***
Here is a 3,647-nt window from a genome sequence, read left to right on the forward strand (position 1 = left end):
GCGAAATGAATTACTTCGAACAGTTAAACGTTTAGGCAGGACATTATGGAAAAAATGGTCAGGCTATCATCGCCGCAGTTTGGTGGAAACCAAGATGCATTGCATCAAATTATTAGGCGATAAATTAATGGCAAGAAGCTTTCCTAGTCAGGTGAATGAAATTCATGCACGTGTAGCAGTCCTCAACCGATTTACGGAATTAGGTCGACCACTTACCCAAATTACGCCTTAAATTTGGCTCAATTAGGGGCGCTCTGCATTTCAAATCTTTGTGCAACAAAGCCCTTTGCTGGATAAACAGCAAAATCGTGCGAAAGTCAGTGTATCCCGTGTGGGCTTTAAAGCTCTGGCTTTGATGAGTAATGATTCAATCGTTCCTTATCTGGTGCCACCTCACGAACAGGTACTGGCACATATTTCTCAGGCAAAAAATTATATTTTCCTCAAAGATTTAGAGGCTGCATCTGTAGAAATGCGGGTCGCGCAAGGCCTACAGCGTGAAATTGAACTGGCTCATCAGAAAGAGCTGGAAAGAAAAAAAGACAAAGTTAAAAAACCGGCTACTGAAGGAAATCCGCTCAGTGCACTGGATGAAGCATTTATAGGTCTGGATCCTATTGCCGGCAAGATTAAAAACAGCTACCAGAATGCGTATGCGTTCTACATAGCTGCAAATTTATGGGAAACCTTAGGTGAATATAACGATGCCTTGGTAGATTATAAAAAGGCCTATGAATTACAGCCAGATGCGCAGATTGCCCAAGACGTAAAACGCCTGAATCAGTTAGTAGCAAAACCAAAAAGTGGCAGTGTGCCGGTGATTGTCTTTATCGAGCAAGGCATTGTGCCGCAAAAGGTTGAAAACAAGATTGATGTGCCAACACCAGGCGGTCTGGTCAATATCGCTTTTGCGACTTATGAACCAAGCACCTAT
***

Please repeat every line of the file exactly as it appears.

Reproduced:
Here is a 3,647-nt window from a genome sequence, read left to right on the forward strand (position 1 = left end):
GCGAAATGAATTACTTCGAACAGTTAAACGTTTAGGCAGGACATTATGGAAAAAATGGTCAGGCTATCATCGCCGCAGTTTGGTGGAAACCAAGATGCATTGCATCAAATTATTAGGCGATAAATTAATGGCAAGAAGCTTTCCTAGTCAGGTGAATGAAATTCATGCACGTGTAGCAGTCCTCAACCGATTTACGGAATTAGGTCGACCACTTACCCAAATTACGCCTTAAATTTGGCTCAATTAGGGGCGCTCTGCATTTCAAATCTTTGTGCAACAAAGCCCTTTGCTGGATAAACAGCAAAATCGTGCGAAAGTCAGTGTATCCCGTGTGGGCTTTAAAGCTCTGGCTTTGATGAGTAATGATTCAATCGTTCCTTATCTGGTGCCACCTCACGAACAGGTACTGGCACATATTTCTCAGGCAAAAAATTATATTTTCCTCAAAGATTTAGAGGCTGCATCTGTAGAAATGCGGGTCGCGCAAGGCCTACAGCGTGAAATTGAACTGGCTCATCAGAAAGAGCTGGAAAGAAAAAAAGACAAAGTTAAAAAACCGGCTACTGAAGGAAATCCGCTCAGTGCACTGGATGAAGCATTTATAGGTCTGGATCCTATTGCCGGCAAGATTAAAAACAGCTACCAGAATGCGTATGCGTTCTACATAGCTGCAAATTTATGGGAAACCTTAGGTGAATATAACGATGCCTTGGTAGATTATAAAAAGGCCTATGAATTACAGCCAGATGCGCAGATTGCCCAAGACGTAAAACGCCTGAATCAGTTAGTAGCAAAACCAAAAAGTGGCAGTGTGCCGGTGATTGTCTTTATCGAGCAAGGCATTGTGCCGCAAAAGGTTGAAAACAAGATTGATGTGCCAACACCAGGCGGTCTGGTCAATATCGCTTTTGCGACTTATGAACCAAGCACCTAT